• Unlike gas-fired storage water heaters, most tankless units require 120V power.The cost impact in new construction is minimal. For retrofit applications, the cost will vary depending on whether there is an existing outlet within 6 ft of the heater (the maximum length allowed for appliance cords). One model uses a patented “hydropower ignition” technology to eliminate the need for electrical connection. With this approach, flowing water drives a turbine to create the spark ignition.
• Most tankless water heaters with electronic ignition will not operate during a power outage.At first, homeowners may not see this as a barrier, but if enough disgruntled homeowners lose hot water during a power failure, the market could suffer.
• Manufacturers recommend periodic maintenance to remove water deposits from the heat exchanger.This involves isolating the water heater from the hot and cold water system and flushing the heat exchanger with a mild acid solution.The frequency of maintenance depends upon the local water quality; in areas with extremely hard water, flushing may be required as frequently as once every year.The cost-per-service interval ranges from near zero (for do-it-yourselfers) to about $200. If not flushed, tankless heaters may fail in five to seven years. Some units include a diagnostic output that alerts the homeowner when the heat exchanger needs to be flushed.
• Specialized training is required for proper installation and servicing of tankless heaters. No such training is required for gas storage water heaters. While manufacturers offer training classes, contractors have little incentive to attend if they seldom encounter tankless heaters in the field.
• Homeowners and contractors who have no experience with tankless water heaters are less likely to have confidence in their performance and durability.
• Tankless water heaters require 5–15 seconds to heat water to the set temperature. If there are already long waiting times for hot water delivery to remote fixtures because of poor piping design, the added waiting time could make delivery times unacceptable (see “Hot Water Runs Cold,” HE March/April ’05, p. 28).This problem is more significant in retrofit applications, where owners are accustomed to the waiting time of their storage water heater.
• One vendor noted that the building department in his area does not allow tankless heaters. While there is nothing in the plumbing codes to prohibit listed tankless heaters, the fact that building officials may not understand their use is still a barrier.The building officials interviewed for this study were either neutral or somewhat negative on the value of tankless heaters, but they did not indicate that they would not allow them.
• Tankless water heaters are not recommended for installation in homes that have galvanized steel piping unless a filter is added to the water heater inlet pipe. Flakes of scale from the piping can lodge in the screen and/or the flow meter and cause malfunctions. Galvanized piping is found in homes built in 1960 or earlier.
• Tankless water heaters can be purchased from big-box retailers by ownerinstallers, but vent kits are offered only through wholesalers. This means that owners cannot install preventing indoor units without the help of a contractor.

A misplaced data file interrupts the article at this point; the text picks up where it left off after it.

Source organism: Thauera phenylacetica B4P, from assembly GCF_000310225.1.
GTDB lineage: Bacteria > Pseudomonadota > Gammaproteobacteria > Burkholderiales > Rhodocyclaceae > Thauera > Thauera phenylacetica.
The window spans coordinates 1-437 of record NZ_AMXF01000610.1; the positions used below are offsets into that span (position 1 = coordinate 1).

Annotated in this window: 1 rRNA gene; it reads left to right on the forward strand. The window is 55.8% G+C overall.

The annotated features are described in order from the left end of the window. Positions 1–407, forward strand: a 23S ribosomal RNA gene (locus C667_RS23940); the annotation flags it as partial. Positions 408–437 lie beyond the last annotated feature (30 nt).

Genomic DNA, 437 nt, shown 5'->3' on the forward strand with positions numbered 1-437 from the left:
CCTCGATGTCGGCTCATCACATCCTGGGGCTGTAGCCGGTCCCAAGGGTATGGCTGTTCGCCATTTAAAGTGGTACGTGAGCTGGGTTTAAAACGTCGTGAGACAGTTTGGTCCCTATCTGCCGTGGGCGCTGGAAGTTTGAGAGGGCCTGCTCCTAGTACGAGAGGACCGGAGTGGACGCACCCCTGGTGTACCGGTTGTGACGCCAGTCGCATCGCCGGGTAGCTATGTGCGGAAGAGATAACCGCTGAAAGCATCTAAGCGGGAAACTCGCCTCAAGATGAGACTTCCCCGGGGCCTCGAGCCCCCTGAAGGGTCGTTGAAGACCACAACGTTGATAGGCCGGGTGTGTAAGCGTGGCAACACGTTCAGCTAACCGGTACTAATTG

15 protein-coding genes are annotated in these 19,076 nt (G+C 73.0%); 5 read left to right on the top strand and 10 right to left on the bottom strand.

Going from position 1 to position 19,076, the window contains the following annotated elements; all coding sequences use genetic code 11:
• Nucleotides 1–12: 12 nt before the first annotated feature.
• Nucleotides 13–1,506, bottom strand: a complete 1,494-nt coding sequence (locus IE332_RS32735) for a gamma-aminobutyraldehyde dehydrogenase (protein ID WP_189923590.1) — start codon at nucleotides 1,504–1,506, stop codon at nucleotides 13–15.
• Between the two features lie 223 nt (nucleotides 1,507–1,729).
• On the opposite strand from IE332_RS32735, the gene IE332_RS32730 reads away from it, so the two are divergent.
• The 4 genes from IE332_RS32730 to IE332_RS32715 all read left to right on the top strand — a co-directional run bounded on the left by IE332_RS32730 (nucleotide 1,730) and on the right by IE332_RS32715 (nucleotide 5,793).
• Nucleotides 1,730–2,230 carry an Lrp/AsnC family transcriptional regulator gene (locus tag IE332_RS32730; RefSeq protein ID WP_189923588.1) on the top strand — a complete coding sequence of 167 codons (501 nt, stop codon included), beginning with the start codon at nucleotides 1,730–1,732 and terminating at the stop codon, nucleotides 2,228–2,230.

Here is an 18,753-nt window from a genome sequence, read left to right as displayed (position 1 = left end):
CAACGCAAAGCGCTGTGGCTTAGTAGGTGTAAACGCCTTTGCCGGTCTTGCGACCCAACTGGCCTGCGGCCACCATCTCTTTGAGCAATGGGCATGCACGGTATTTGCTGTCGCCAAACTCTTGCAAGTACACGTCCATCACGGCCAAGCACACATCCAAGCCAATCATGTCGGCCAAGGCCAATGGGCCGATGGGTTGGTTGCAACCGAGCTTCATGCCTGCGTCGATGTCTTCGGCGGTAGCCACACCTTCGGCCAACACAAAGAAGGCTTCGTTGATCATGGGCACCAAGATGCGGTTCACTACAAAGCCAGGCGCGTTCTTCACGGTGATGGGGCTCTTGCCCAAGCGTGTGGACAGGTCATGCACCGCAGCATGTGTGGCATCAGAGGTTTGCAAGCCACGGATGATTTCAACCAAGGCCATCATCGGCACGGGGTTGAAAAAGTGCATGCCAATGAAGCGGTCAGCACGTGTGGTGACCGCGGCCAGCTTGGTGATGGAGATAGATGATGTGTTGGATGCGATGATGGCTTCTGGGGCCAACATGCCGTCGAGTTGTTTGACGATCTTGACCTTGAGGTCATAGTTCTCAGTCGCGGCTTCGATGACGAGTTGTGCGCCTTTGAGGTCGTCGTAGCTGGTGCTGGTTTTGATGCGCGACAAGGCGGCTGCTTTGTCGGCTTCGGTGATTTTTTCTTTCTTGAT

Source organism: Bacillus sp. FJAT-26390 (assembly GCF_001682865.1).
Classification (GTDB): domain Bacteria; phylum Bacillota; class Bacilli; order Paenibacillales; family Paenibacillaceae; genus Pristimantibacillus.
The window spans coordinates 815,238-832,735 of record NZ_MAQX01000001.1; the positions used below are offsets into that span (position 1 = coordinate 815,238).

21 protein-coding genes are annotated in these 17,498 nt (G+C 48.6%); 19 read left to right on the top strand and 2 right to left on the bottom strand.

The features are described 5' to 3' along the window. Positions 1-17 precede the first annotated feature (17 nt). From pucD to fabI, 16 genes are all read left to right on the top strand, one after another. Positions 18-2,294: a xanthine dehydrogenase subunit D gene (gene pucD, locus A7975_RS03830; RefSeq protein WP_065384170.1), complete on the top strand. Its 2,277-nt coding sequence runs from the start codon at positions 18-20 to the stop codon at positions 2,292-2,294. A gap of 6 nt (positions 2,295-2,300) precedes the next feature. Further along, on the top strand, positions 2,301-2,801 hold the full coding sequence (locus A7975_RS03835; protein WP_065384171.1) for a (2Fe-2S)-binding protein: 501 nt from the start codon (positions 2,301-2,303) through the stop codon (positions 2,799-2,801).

• Because they lack water storage that serves as a buffer to hot water use, tankless water heaters require more careful sizing than storage-type heaters. Undersizing has led to inadequate hot water delivery when multiple fixtures are in use, and has generated a small population of dissatisfied users.This barrier can be overcome by education.
• Some of the building professionals interviewed felt that the largest market for tankless water heaters was in luxury homes, where unlimited hot water volume is more important than reducing water use or energy use. If this is true, then the unlimited supply of hot water could result in diminished overall energy savings stemming from longer showers or increased use of Jacuzzi tubs.
• When tankless water heaters are used with hot water recirculation systems that employ motion sensors or push buttons to activate the recirculation pump, the pump may shut off before the hot water draw begins. Because of the start-up delay of the water heater, the user may experience a stream of hot water followed by a brief stream of cold water (while the heater is firing), followed again by hot water.Educating the owner on the proper timing for activating the pump can prevent dissatisfaction with the tankless heater.
• Tankless water heaters require a minimum flow rate, (usually about 0.5 gpm) to operate. Under rare circumstances, this minimum flow rate may require users to change their hot water use habits and could increase hot water usage. On the other hand, accidental demand for hot water from improperly positioned single-lever faucets may result in a flow rate of less than the 0.5 gpm, thus eliminating energy usage that would occur with a storage gas unit.
The economics of gas tankless water heaters in single-family new construction and in selected retrofit applications can result in a positive cash flow for the homeowner. Preferred markets for tankless water heaters include households with high hot water use, custom homes where several storage water heaters are typically installed, and innovators and early adopters who embrace advanced technology. The retrofit market, although sizable, is complicated by the issues identified above. Although contractors interviewed in the course of our research indicated that approximately 25% to 50% of existing homes are candidates for tankless heaters, this estimate may be optimistic. In any case, if tankless water heaters achieve a significant market share, the natural gas energy savings and reduced carbon emissions would be significant. Consumers, design professionals, builders, and the plumbing trades must be educated on the benefits and special requirements of tankless gas water heaters.